Last updated: August 21. 2014 9:30AM -
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Rock-throwing case that hurt teacher sent to court

HARRISBURG, Pa. (AP) — One of four young men charged with throwing a rock onto a darkened central Pennsylvania interstate says they intended to do some damage but didn’t anticipate their actions would cause severe injuries to an Ohio teacher.

Keefer McGee testified Tuesday against a co-defendant after McGee and the other two waived their right to a preliminary hearing. The judge determined there was enough evidence to send the case against the fourth defendant, Brett Lahr, to county court for trial.

The district attorney says McGee is cooperating in exchange for lesser charges and county jail time rather than a state prison sentence.

McGee says they drove through a corn field and damaged a home’s windows before dropping a rock onto a passing vehicle, striking Sharon Budd in the head.

Couple stabbed at Ohio home; adult son arrested

WESTLAKE (AP) — Police say they’ve arrested a 22-year-old man suspected of stabbing his parents at their home in a suburb west of Cleveland.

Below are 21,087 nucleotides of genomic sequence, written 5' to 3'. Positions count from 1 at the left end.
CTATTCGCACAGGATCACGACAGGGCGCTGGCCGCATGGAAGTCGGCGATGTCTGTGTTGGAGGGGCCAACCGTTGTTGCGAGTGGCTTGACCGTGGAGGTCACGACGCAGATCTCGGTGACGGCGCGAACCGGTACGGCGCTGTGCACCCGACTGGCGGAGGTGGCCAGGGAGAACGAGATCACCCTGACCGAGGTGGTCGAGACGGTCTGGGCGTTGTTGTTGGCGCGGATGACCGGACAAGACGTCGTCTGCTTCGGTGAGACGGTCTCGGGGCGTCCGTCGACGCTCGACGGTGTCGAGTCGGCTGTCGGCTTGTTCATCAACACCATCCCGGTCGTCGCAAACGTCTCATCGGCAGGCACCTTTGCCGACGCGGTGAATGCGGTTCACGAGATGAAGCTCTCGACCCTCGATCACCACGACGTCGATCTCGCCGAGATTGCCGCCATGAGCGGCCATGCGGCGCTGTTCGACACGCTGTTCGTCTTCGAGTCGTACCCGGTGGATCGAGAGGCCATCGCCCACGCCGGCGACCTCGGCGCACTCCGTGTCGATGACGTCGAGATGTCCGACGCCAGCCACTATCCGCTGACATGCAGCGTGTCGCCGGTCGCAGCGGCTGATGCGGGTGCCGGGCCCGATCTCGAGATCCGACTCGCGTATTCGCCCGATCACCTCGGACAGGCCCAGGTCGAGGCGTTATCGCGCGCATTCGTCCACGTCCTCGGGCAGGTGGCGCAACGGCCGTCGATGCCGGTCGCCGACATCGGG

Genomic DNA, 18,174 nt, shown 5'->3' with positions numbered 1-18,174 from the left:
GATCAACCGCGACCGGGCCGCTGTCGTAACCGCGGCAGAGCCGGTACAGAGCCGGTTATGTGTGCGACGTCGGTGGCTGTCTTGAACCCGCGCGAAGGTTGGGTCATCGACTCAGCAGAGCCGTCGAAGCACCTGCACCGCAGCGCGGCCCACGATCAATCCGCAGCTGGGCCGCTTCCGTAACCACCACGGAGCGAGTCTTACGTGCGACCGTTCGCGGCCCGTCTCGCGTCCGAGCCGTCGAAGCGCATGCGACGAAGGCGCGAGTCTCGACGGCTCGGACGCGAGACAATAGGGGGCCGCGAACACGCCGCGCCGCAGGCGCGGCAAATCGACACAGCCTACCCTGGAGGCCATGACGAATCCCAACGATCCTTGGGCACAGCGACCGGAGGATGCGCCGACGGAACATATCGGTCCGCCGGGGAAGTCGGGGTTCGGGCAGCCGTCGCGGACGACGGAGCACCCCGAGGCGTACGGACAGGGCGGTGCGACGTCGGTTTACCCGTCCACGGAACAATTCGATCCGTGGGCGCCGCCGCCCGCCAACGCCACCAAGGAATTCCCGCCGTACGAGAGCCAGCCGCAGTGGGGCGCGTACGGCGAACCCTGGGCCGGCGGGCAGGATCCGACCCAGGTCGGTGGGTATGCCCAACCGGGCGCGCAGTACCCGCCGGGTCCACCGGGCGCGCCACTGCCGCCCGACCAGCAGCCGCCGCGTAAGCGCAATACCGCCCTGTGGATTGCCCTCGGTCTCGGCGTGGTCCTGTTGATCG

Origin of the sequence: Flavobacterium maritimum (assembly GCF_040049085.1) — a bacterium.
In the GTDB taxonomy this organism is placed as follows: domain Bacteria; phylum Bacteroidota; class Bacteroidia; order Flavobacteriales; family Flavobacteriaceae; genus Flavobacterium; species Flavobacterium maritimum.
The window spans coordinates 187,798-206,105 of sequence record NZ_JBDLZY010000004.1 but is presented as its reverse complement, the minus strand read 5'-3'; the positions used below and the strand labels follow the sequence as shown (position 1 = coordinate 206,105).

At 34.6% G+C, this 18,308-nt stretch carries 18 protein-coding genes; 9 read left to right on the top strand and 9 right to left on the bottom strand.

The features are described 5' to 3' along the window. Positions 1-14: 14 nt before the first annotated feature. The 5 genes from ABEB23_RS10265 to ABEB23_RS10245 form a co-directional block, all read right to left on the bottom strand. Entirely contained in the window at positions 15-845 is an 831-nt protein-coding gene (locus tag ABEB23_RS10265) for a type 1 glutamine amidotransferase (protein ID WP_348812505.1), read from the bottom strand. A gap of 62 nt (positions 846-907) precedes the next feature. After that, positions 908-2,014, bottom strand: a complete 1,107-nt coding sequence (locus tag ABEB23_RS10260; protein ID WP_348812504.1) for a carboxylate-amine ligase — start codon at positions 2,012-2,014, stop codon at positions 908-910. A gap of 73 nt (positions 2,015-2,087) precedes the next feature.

Westlake police said in a statement Tuesday that a 58-year-old man had been flown to a Cleveland hospital with life-threatening injuries, and his 56-year-old wife was in stable condition.

Police say authorities learned about the stabbings after a hang-up 911 call on Monday night and a subsequent callback by a dispatcher.

The couple’s son was arrested without incident after a search, less than two hours after the 911 call was logged.

Police said he remained in jail Tuesday but had not been charged. It wasn’t immediately clear whether he has an attorney.

New federal mining rule survives court challenge